In 2020, globally, only one in 50 new cars was electric. Even if every new car rolling out of factories today were electric, it would still take 15 to 20 years to replace the world’s fossil fuel-powered car fleet.
The reductions in greenhouse gas and particulate emissions from replacing all these heat engines with low-carbon alternatives will not be fast enough to make a difference in the few years we have left.
To tackle the climate and air pollution crises, all motorized transport, especially private cars, must be reduced as quickly as possible.
But by focusing only on electric cars, we slow down the race towards a drastic reduction in emissions.
Electric, but not “zero carbon”
Part of the reason is that electric cars are not truly ‘zero carbon’ – mining the raw materials for their batteries, manufacturing them and generating the electricity to power them produces emissions.
Transport is one of the most difficult sectors to decarbonise: this because of its high use of fossil fuels and its reliance on carbon-intensive infrastructure – such as roads, airports and the vehicles themselves – and also how it accommodates car-dependent lifestyles.
One way to reduce transport-related emissions – relatively quickly and potentially on a global scale – is to replace the car with cycling, e-cycling and walking – these so-called “active” forms of travel.
Measuring the impact of active travel
Active forms of transport are cheaper, healthier, less harmful to the environment and do not clutter the streets of often saturated cities.
But exactly how many CO2 emissions can they save us on a daily basis? And what is their role in reducing overall emissions from the transport sector?
In a new study published in April 2021, my colleagues and I identified that people who walk or cycle have a lower carbon footprint during their daily trips, especially in the city.
One of the important points of our work concerns the fact that if walking and cycling sometimes complement motorized travel (rather than replace it), a greater number of people choosing active forms of travel will reduce emissions. CO2 emissions from transport on a daily basis, on a trip-to-trip basis.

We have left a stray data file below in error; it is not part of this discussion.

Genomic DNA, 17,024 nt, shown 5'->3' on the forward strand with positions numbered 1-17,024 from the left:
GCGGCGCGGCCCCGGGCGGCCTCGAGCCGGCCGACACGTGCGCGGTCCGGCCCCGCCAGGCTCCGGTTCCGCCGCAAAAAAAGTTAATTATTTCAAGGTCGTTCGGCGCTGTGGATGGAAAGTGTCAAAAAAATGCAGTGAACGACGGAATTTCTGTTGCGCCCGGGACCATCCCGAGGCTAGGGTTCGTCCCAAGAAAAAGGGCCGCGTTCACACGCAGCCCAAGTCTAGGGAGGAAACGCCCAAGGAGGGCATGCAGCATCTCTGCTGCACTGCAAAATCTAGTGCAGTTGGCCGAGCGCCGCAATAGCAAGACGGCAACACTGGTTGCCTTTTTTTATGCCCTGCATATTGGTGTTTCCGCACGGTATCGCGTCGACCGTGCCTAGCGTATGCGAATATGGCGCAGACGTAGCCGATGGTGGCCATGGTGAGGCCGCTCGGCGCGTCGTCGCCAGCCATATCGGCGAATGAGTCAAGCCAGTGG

84% less emissions for bicycles
We followed around 4,000 people living in London, Antwerp, Barcelona, Vienna, Örebro, Rome and Zurich. Over two years, our participants filled in around 10,000 travel diaries. They recorded all their daily trips there: going to work by train, taking the children to school by car, taking the bus, etc.
For each trip, we calculated the CO2 footprint.
One result particularly struck us: people who traveled daily by bicycle emitted 84% less carbon than the others.
We also found that for someone who switched from car to bike just one day a week, the reduction in their carbon footprint reached 3.2 kg of CO22 ; it is equivalent to the emissions of a car driving 10 km, a portion of lamb or chocolate or sending 800 e-mails.
10 times more fuel efficient than an electric car
When we compared the life cycle of each form of travel – taking into account the carbon emissions generated by manufacturing, supply and fuel consumption, we found that the emissions associated with cycling can be 30 times lower, and more for each trip, to those associated with with driving a car with fossil fuel; and about ten times lower than those associated with driving an electric car.
We also estimate that city dwellers who switch from car to bike for just one trip per day reduce their carbon footprint by around half a ton of CO22 over a year; they save the equivalent of the emissions of a single flight from London to New York.
If just one in five city dwellers permanently changed their travel behavior in this way over the next few years, we estimate that it would reduce emissions from all car travel in Europe by around 8%.
Lessons from the pandemic
Almost half of the drop in daily CO₂ emissions seen during global shutdowns in 2020 comes from reductions in transport-related emissions.
The pandemic has forced countries around the world to adapt to reduce the spread of the virus. In the UK, walking and cycling were the big winners, with a 20% increase in the number of people walking regularly and a 9% increase in the number of cyclists on weekdays and 58% at weekends compared to pre-pandemic levels. . And this, even though cyclists are very likely to work from home.
Active commuting offered an alternative to the car while maintaining social distancing. They have kept people safe during the pandemic and could help reduce emissions as isolation eases; especially since the high price of some electric vehicles is likely to deter many potential buyers.
So the race is on. Active travel can contribute to the fight against the climate crisis further upstream than electric vehicles, while offering affordable, reliable, clean, healthy means of transport… and reducing traffic congestion.